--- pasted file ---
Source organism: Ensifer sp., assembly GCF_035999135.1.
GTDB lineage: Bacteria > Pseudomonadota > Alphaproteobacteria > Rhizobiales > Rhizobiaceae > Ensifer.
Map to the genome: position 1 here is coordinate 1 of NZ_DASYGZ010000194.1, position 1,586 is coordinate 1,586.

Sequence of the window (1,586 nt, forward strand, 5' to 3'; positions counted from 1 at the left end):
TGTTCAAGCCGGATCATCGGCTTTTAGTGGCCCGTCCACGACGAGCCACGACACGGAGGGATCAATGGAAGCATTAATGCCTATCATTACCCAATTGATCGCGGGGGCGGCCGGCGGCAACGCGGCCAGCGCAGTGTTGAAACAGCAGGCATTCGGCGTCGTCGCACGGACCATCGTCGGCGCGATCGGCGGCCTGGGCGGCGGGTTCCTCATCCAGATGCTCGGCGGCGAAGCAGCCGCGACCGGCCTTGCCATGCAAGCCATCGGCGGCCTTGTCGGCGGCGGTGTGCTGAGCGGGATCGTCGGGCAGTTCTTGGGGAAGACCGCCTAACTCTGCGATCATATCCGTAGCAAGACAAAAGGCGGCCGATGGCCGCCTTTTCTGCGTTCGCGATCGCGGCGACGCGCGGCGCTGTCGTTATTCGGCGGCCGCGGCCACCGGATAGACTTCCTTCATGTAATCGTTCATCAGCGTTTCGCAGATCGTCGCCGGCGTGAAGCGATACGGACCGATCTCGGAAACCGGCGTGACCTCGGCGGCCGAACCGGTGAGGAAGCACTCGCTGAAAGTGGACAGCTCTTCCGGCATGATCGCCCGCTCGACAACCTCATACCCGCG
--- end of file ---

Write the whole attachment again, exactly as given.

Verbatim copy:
Source organism: Ensifer sp., assembly GCF_035999135.1.
GTDB lineage: Bacteria > Pseudomonadota > Alphaproteobacteria > Rhizobiales > Rhizobiaceae > Ensifer.
Map to the genome: position 1 here is coordinate 1 of NZ_DASYGZ010000194.1, position 1,586 is coordinate 1,586.

Sequence of the window (1,586 nt, forward strand, 5' to 3'; positions counted from 1 at the left end):
TGTTCAAGCCGGATCATCGGCTTTTAGTGGCCCGTCCACGACGAGCCACGACACGGAGGGATCAATGGAAGCATTAATGCCTATCATTACCCAATTGATCGCGGGGGCGGCCGGCGGCAACGCGGCCAGCGCAGTGTTGAAACAGCAGGCATTCGGCGTCGTCGCACGGACCATCGTCGGCGCGATCGGCGGCCTGGGCGGCGGGTTCCTCATCCAGATGCTCGGCGGCGAAGCAGCCGCGACCGGCCTTGCCATGCAAGCCATCGGCGGCCTTGTCGGCGGCGGTGTGCTGAGCGGGATCGTCGGGCAGTTCTTGGGGAAGACCGCCTAACTCTGCGATCATATCCGTAGCAAGACAAAAGGCGGCCGATGGCCGCCTTTTCTGCGTTCGCGATCGCGGCGACGCGCGGCGCTGTCGTTATTCGGCGGCCGCGGCCACCGGATAGACTTCCTTCATGTAATCGTTCATCAGCGTTTCGCAGATCGTCGCCGGCGTGAAGCGATACGGACCGATCTCGGAAACCGGCGTGACCTCGGCGGCCGAACCGGTGAGGAAGCACTCGCTGAAAGTGGACAGCTCTTCCGGCATGATCGCCCGCTCGACAACCTCATACCCGCG